How To Go To Japan As An Exchange High School Student (3 Useful Supports & 4 Tips)

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This is a guest con­tri­bu­tion from a 17 year-old young Japan enthu­si­ast — Kana of


Hello,Kana here!  😀 Thanks for reading my first and previous post here in Naruhodo Japan, your views are much appreciated!

Today I’ll be sharing some tips on HOW to go to Japan as an exchange student! Based on my experience there and stuff LOL.Well first and foremost I’ll be sharing some websites of organizations which offers exchange student programs to Japan and other countries,mostly European countries and the States, that’s for sure.


3 Useful Organizations For Studying Abroad In Japan

How To Go To Japan As An Exchange High School Student  (3 Useful Supports & 4 Tips)

#1  Hiroshima International Club

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As you can see they do offer various homestay programs to foreign countries,but these programs are only available to Malaysian teenagers out there.

Requirements? No worries! All you need to do is to pay the amount needed for the program, don’t forget to fill in the application form first before that. It’s a first come first serve basis. Two of my friends visited Japan through this organization, if you think you can afford to pay for the program, why not try it out?

Don’t forget to check out their Facebook page too:


#2  AFS Intercultural Programs

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Link for the main site:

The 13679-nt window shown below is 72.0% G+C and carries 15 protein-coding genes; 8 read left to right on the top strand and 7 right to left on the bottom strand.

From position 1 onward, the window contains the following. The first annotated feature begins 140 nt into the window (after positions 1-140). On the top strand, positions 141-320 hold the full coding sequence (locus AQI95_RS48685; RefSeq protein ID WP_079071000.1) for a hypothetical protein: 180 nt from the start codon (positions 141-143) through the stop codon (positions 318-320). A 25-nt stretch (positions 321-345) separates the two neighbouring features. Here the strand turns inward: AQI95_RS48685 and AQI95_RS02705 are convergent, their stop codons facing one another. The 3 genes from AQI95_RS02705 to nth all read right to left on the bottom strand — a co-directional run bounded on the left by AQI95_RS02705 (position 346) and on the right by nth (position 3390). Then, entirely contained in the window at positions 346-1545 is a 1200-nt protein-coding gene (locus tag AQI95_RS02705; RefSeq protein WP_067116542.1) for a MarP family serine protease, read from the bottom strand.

If you think you can’t afford to go to Japan for an exchange student or a homestay program, bear in mind that there are always scholarships offered by NGO organizations!

AFS offers scholarships to students with both academic and curriculum performances, but don’t forget there’s always an interview first before that. Check out their website for more scholarships and programs! Programs and scholarships may differ by the AFS in your country.

If you’re a Malaysian, you can still apply for the programs offered, the deadline is on the 30th of April so hurry up before it’s too late!


#3  Youth For Understanding (YFU)

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When I was in Japan, I met a girl from Germany and apparently she was staying in Japan for almost a year as an exchange student through this organization! 😀 Unfortunately there’s no YFU in Malaysia but they do have it in other countries.

About YFU:

Youth For Understanding’s (YFU) global history began between war-torn Germany and the United States. In 1951 it was proposed to church leaders in Michigan, USA that teenagers from Germany be brought to the United States to live with a family and attend high school for a year in an effort to heal the wounds of World War II.